Tuesday, November 19, 2019

Housing Authority - Part 4

Are pawn shop loans income? Is the use of a pawn shop a "business"?

At one point a clerk at the Housing Authority provided the tenant with its form for calculating business income. The Housing Authority was trying to support its unjustifiable position that a pawn shop transaction was a business. It provided a worksheet titled "SELF-EMPLOYED INCOME WORKSHEET".

The first problem with completing it, of course, is that the Tenant was not self-employed. And then the Housing Authority had considered the total of several loans as income, without any adjustments for expenses.

The question of completing such a form and for a tenant to submit it could put the tenant in a position of having submitted false information to the Housing Authority. The Authority offered the form and expected him to complete it. But where would the legal responsibility fall, if he did complete it and submit it?

It's a pretty big deal, in my book, to submit a form containing false information to a HUD-affiliated agency.

But let's go down the path followed by the Housing Authority.

How much income would a pawn shop customer have, if he borrowed $100. A typical pawn shop transaction requires collateral worth substantially more than $100. Then the borrower (customer) must pay back the loan, plus interest, within a stated period of time; that time period is, for example, 30 days. That's why these are called "short-term collateralized loans".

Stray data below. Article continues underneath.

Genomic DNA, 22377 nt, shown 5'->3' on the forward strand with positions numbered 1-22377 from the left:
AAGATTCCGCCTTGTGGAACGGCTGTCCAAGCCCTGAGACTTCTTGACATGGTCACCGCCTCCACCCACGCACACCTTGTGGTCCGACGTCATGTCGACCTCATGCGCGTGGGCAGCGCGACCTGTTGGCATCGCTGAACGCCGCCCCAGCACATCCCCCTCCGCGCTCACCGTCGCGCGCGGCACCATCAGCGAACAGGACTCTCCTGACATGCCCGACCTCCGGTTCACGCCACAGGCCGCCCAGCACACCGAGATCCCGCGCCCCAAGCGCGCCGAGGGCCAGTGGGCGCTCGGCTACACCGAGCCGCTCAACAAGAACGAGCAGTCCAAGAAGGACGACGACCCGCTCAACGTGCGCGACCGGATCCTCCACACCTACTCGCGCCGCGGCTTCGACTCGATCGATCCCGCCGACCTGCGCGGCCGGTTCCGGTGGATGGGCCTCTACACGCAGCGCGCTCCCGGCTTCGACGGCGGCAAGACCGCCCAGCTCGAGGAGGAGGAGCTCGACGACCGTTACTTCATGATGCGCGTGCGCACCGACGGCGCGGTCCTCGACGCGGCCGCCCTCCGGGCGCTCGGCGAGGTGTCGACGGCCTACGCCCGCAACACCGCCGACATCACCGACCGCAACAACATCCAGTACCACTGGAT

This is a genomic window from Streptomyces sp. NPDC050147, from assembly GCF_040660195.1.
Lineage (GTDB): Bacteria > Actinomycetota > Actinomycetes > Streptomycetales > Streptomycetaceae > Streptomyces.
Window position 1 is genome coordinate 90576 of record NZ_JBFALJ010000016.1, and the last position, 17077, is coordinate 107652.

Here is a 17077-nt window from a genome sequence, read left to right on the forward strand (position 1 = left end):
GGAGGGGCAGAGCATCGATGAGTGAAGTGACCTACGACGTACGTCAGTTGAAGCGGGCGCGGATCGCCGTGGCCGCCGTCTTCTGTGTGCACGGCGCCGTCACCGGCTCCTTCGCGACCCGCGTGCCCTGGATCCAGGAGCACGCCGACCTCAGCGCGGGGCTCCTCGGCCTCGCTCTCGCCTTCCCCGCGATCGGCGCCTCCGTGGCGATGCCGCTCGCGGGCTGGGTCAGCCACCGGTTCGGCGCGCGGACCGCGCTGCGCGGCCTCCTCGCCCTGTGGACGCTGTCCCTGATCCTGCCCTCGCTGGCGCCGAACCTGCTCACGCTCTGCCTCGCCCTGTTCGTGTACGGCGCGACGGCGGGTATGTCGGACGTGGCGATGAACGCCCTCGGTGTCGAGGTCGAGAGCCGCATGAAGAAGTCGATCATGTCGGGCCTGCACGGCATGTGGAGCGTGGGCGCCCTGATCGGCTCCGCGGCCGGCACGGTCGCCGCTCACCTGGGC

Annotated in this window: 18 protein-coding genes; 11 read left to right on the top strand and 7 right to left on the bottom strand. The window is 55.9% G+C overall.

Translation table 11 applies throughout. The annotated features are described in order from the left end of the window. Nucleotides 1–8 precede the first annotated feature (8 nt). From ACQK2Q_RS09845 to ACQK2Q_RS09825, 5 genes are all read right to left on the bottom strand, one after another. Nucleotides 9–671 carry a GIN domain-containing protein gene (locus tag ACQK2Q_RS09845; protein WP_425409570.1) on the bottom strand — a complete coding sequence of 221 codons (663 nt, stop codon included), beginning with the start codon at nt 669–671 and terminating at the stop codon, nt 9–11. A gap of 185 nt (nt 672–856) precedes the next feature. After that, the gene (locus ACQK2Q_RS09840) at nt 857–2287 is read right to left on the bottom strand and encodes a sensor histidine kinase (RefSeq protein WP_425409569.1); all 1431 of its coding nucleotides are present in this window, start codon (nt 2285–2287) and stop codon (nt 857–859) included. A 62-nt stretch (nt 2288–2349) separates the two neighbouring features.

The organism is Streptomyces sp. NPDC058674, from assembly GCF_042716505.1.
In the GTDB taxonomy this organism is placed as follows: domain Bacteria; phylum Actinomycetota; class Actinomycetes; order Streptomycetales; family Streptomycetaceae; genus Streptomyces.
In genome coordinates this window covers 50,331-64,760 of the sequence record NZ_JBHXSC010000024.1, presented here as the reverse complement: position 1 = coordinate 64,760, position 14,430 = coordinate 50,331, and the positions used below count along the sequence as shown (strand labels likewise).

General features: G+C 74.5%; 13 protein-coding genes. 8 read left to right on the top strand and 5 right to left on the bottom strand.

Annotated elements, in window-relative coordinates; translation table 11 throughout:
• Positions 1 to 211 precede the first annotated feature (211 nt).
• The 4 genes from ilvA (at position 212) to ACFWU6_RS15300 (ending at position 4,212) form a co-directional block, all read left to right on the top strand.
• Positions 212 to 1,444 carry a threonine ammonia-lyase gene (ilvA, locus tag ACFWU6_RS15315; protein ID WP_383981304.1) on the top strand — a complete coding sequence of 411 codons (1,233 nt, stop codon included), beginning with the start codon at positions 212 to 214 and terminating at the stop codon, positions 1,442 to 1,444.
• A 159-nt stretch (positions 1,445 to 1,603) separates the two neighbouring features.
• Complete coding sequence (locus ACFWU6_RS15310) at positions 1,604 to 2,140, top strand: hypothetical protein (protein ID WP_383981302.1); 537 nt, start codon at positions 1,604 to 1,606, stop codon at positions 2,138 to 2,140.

Let's say the pawn shop charges a fee of 20% for a 30-day loan. When the customer redeems the pawn ticket, he would pay $120.00 and get his collateral back.

You figure it out. How much "income" did he have?

First of all, he didn't have any income, because it was not a business transaction.

But, if you filled out the Self-Employed Income Worksheet and put $100 on the top line as income, where would you put the $120 that he paid back? Would you list that as an expense?

How much is $100 less $120? There is, of course, no "income". In fact, there is a loss. A $20 loss.

The tenant and the Housing Authority could not reach a meeting of the minds, and the conclusion reached by the Housing Authority was appealed. An appeal hearing was scheduled for September 27.

Of course,, that was well past the due date of the September rent and just five days before the tenant's October rent was due.

Some back tomorrow to learn about the hearing on the appeal.

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